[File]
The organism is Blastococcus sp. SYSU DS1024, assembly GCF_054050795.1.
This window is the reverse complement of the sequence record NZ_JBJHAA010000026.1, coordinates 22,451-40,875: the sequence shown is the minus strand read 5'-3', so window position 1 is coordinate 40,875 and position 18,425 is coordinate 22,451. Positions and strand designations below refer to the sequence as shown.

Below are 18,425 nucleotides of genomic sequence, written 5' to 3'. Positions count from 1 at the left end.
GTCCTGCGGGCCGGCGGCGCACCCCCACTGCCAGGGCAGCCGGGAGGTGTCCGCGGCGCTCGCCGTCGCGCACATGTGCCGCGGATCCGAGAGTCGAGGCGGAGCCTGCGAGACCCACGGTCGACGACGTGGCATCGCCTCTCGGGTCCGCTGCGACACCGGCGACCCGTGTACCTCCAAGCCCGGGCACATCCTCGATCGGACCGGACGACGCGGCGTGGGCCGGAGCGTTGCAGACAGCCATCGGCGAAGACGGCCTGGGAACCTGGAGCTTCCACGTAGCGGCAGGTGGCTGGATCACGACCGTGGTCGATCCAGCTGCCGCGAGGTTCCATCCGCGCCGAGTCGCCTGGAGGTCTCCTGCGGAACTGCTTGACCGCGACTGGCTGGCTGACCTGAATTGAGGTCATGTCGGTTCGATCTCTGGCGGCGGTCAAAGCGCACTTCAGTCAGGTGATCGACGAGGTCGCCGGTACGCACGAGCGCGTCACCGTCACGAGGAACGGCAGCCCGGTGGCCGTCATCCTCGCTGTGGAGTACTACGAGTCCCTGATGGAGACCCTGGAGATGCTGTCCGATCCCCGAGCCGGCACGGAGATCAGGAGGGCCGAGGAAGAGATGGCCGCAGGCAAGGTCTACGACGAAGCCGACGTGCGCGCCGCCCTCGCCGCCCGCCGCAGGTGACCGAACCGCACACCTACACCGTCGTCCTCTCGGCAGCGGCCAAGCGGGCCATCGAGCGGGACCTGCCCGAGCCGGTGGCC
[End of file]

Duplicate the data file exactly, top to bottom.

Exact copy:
The organism is Blastococcus sp. SYSU DS1024, assembly GCF_054050795.1.
This window is the reverse complement of the sequence record NZ_JBJHAA010000026.1, coordinates 22,451-40,875: the sequence shown is the minus strand read 5'-3', so window position 1 is coordinate 40,875 and position 18,425 is coordinate 22,451. Positions and strand designations below refer to the sequence as shown.

Below are 18,425 nucleotides of genomic sequence, written 5' to 3'. Positions count from 1 at the left end.
GTCCTGCGGGCCGGCGGCGCACCCCCACTGCCAGGGCAGCCGGGAGGTGTCCGCGGCGCTCGCCGTCGCGCACATGTGCCGCGGATCCGAGAGTCGAGGCGGAGCCTGCGAGACCCACGGTCGACGACGTGGCATCGCCTCTCGGGTCCGCTGCGACACCGGCGACCCGTGTACCTCCAAGCCCGGGCACATCCTCGATCGGACCGGACGACGCGGCGTGGGCCGGAGCGTTGCAGACAGCCATCGGCGAAGACGGCCTGGGAACCTGGAGCTTCCACGTAGCGGCAGGTGGCTGGATCACGACCGTGGTCGATCCAGCTGCCGCGAGGTTCCATCCGCGCCGAGTCGCCTGGAGGTCTCCTGCGGAACTGCTTGACCGCGACTGGCTGGCTGACCTGAATTGAGGTCATGTCGGTTCGATCTCTGGCGGCGGTCAAAGCGCACTTCAGTCAGGTGATCGACGAGGTCGCCGGTACGCACGAGCGCGTCACCGTCACGAGGAACGGCAGCCCGGTGGCCGTCATCCTCGCTGTGGAGTACTACGAGTCCCTGATGGAGACCCTGGAGATGCTGTCCGATCCCCGAGCCGGCACGGAGATCAGGAGGGCCGAGGAAGAGATGGCCGCAGGCAAGGTCTACGACGAAGCCGACGTGCGCGCCGCCCTCGCCGCCCGCCGCAGGTGACCGAACCGCACACCTACACCGTCGTCCTCTCGGCAGCGGCCAAGCGGGCCATCGAGCGGGACCTGCCCGAGCCGGTGGCC